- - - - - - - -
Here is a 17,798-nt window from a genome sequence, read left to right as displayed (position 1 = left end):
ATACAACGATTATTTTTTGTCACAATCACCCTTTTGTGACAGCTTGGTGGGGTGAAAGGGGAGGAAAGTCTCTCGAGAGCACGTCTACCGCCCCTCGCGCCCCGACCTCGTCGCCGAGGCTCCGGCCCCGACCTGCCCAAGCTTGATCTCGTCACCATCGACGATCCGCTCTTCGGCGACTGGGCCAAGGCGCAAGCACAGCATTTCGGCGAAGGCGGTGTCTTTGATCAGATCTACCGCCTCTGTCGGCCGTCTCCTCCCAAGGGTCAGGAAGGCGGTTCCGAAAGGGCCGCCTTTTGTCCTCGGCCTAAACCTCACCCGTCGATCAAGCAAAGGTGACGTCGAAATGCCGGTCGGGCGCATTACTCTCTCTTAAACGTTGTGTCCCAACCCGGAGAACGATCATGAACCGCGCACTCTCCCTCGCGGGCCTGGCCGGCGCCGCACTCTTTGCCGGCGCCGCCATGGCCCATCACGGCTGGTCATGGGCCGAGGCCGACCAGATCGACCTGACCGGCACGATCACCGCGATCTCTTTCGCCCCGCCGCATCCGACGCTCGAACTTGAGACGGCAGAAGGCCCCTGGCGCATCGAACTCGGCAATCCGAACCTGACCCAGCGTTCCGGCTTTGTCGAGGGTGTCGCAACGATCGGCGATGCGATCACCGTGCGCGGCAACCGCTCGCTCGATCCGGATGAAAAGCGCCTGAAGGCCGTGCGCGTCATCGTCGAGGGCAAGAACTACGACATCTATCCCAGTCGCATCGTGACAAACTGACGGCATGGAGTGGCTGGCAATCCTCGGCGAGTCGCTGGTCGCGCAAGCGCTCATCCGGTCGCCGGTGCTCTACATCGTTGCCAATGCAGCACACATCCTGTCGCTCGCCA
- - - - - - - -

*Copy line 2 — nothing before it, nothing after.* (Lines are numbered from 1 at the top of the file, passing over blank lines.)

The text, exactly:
ATACAACGATTATTTTTTGTCACAATCACCCTTTTGTGACAGCTTGGTGGGGTGAAAGGGGAGGAAAGTCTCTCGAGAGCACGTCTACCGCCCCTCGCGCCCCGACCTCGTCGCCGAGGCTCCGGCCCCGACCTGCCCAAGCTTGATCTCGTCACCATCGACGATCCGCTCTTCGGCGACTGGGCCAAGGCGCAAGCACAGCATTTCGGCGAAGGCGGTGTCTTTGATCAGATCTACCGCCTCTGTCGGCCGTCTCCTCCCAAGGGTCAGGAAGGCGGTTCCGAAAGGGCCGCCTTTTGTCCTCGGCCTAAACCTCACCCGTCGATCAAGCAAAGGTGACGTCGAAATGCCGGTCGGGCGCATTACTCTCTCTTAAACGTTGTGTCCCAACCCGGAGAACGATCATGAACCGCGCACTCTCCCTCGCGGGCCTGGCCGGCGCCGCACTCTTTGCCGGCGCCGCCATGGCCCATCACGGCTGGTCATGGGCCGAGGCCGACCAGATCGACCTGACCGGCACGATCACCGCGATCTCTTTCGCCCCGCCGCATCCGACGCTCGAACTTGAGACGGCAGAAGGCCCCTGGCGCATCGAACTCGGCAATCCGAACCTGACCCAGCGTTCCGGCTTTGTCGAGGGTGTCGCAACGATCGGCGATGCGATCACCGTGCGCGGCAACCGCTCGCTCGATCCGGATGAAAAGCGCCTGAAGGCCGTGCGCGTCATCGTCGAGGGCAAGAACTACGACATCTATCCCAGTCGCATCGTGACAAACTGACGGCATGGAGTGGCTGGCAATCCTCGGCGAGTCGCTGGTCGCGCAAGCGCTCATCCGGTCGCCGGTGCTCTACATCGTTGCCAATGCAGCACACATCCTGTCGCTCGCCA